S/SW blog philosophy -

I credit favorite writers and public opinion makers.

A lifelong Democrat, my comments on Congress, the judiciary and the presidency are regular features.

My observations and commentary are on people and events in politics that affect the USA or the rest of the world, and stand for the interests of peace, security and justice.

Thursday, April 01, 2010

After all these years, warrantless wiretapping is ruled illegal.

In some ways, this is another of my celebratory posts.  My regular readers know that I just passed my fifth year of writing my political blog, S/SW.  That I celebrated a few days ago.  Today I am so very thankful that a federal judge has again ruled against the government's domestic spying lawlessness and claims of state secrets, declaring that Bush illegally wiretapped two Americans, as reported by David Kravets of Wired Threat Level (3/31/10). The government had listened in on telephone conversations of two lawyers who represented a Saudi charity that is now out of business. The only reason the lawyers found out about the surveillance, says Kravets, was because the case's . . . to quote:

"allegations were initially based on a classified document the government accidentally mailed to the former Al-Haramain Islamic Foundation lawyers. The document was later declared a state secret and removed from the long-running lawsuit weighing whether a sitting U.S. president may create a spying program to eavesdrop on Americans’ electronic communications without warrants."

The news almost restores my faith that my nation's core constitutional values still matter under law.  Blogger "emptywheel" (3/31/10) put Judge Vaughn Walker's decision in simple terms.  (See original document: Judge Vaughn Walker's Decision/ al Haramain order (3/31/10) - 45 page pdf. Includes a good executive summary at the beginning. Hat tip to Firedoglake). To quote Marcy Wheeler:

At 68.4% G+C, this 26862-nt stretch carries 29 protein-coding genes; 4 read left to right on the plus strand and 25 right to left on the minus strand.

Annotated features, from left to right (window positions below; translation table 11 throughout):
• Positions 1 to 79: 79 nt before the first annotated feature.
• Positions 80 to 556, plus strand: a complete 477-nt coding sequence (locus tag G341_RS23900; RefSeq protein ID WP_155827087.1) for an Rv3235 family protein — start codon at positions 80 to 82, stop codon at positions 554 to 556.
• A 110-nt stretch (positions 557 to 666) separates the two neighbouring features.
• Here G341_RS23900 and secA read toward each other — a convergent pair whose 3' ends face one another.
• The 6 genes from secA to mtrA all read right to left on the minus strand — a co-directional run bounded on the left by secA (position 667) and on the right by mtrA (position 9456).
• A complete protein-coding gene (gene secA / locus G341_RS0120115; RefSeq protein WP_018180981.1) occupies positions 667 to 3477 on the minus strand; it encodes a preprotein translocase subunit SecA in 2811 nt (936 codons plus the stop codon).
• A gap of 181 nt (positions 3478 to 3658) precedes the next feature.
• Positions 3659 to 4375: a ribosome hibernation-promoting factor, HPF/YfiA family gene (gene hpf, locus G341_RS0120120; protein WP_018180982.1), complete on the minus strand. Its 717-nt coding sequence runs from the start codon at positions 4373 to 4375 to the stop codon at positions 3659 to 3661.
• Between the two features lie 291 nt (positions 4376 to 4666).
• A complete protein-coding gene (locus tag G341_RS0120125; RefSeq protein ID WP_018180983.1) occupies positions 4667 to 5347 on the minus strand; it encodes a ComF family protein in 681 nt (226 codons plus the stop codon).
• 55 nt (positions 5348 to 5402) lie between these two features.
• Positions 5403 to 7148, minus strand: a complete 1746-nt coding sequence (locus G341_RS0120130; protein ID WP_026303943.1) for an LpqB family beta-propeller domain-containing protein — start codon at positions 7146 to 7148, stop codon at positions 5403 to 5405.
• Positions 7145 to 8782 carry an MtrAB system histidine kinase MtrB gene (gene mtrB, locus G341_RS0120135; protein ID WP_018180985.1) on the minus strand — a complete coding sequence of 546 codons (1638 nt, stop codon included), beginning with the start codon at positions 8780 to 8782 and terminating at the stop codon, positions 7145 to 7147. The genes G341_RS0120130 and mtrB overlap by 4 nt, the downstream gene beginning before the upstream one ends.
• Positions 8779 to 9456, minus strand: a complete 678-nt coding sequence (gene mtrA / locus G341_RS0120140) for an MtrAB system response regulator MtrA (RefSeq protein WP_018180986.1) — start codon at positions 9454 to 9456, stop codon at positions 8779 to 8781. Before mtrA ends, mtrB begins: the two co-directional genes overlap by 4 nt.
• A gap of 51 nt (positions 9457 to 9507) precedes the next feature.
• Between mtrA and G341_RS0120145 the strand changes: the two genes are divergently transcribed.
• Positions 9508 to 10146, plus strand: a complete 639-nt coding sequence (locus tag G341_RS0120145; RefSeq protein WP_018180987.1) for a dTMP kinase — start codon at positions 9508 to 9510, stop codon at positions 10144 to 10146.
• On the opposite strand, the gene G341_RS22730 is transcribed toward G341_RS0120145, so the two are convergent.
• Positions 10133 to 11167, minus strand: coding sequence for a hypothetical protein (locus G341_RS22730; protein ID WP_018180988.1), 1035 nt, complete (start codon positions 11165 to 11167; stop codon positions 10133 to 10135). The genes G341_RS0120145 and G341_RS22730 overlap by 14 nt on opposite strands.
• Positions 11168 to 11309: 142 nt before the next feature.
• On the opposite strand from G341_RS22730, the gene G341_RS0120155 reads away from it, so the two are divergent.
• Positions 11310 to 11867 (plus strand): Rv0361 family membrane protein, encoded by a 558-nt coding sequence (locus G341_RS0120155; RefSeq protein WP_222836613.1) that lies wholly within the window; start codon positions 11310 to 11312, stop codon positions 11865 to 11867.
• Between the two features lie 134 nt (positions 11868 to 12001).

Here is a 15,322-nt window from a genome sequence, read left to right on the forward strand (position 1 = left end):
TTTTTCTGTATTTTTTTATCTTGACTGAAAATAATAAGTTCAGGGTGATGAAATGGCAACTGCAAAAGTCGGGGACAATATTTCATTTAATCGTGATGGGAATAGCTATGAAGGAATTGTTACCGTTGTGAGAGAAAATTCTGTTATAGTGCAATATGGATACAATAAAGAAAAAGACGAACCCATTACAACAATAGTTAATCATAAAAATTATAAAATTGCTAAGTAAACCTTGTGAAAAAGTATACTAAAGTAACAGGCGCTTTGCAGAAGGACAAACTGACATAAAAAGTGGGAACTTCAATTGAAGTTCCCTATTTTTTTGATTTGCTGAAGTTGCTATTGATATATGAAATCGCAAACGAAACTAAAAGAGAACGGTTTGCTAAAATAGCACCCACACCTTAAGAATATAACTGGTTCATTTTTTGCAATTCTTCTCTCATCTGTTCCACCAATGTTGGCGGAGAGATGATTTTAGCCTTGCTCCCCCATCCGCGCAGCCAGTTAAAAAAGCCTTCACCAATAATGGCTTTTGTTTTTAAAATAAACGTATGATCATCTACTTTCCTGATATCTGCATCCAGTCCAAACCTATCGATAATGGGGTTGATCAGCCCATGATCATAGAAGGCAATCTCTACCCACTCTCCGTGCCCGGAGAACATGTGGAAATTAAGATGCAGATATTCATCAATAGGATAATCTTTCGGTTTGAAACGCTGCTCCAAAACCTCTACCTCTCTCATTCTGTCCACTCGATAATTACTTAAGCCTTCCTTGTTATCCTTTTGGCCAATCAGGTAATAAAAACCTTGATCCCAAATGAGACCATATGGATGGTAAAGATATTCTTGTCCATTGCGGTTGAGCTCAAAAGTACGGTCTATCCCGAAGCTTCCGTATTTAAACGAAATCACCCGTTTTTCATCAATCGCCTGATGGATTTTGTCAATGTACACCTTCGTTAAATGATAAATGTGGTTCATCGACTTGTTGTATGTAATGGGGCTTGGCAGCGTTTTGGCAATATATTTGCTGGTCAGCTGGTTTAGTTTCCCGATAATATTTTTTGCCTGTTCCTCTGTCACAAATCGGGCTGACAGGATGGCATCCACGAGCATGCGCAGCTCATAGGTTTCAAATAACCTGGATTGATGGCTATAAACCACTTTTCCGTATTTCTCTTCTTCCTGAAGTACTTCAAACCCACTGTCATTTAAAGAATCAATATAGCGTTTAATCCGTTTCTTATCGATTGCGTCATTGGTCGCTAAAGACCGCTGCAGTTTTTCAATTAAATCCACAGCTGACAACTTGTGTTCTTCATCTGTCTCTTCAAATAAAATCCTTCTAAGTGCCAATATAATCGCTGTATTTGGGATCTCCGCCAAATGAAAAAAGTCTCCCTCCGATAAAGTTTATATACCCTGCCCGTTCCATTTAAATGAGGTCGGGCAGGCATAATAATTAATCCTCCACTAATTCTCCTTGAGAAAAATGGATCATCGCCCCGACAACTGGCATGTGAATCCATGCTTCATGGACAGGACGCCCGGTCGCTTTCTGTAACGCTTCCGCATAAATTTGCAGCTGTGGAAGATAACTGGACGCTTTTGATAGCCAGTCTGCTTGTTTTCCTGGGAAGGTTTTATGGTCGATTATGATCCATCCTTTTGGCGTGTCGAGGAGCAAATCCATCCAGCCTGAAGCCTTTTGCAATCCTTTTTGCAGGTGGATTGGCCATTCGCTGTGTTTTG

Walker is basically saying, “Well, government, if you won’t give us any evidence to prove you legally wiretapped al-Haramain, and given all the evidence they’ve presented proving they were wiretapped, then they win!”
Here’s his argument. The government had a way to defend against al-Haramain’s case directly, in camera, but they refused to avail themselves of it.
. . . As I said: the government refused to engage on the merits, al-Haramain made a sufficient prima facie case, so the government has basically conceded the case.
In other ways this post harbors a ton of regrets.   I regret that my area of specialization brought us almost nothing but heartbreak for all the years I have been covering the subject.  My reading and writing passion has been coverage of the erosion of civil liberties and flouting of the rule of law, following the tragic 9/11/01 attacks on the USA.  (See "Previous S/SW posts" below). Bolstered by excess secrecy, hubris, paranoia and trauma reaction, the Bush and, yes, the Obama administrations have trampled our civil liberties in the name of national security.  For almost 10 years civil libertarians had reason for despair.  Yesterday's court case decision, however, was a bright spot for all of us who have long known that the government ran an illegal program and got away with it.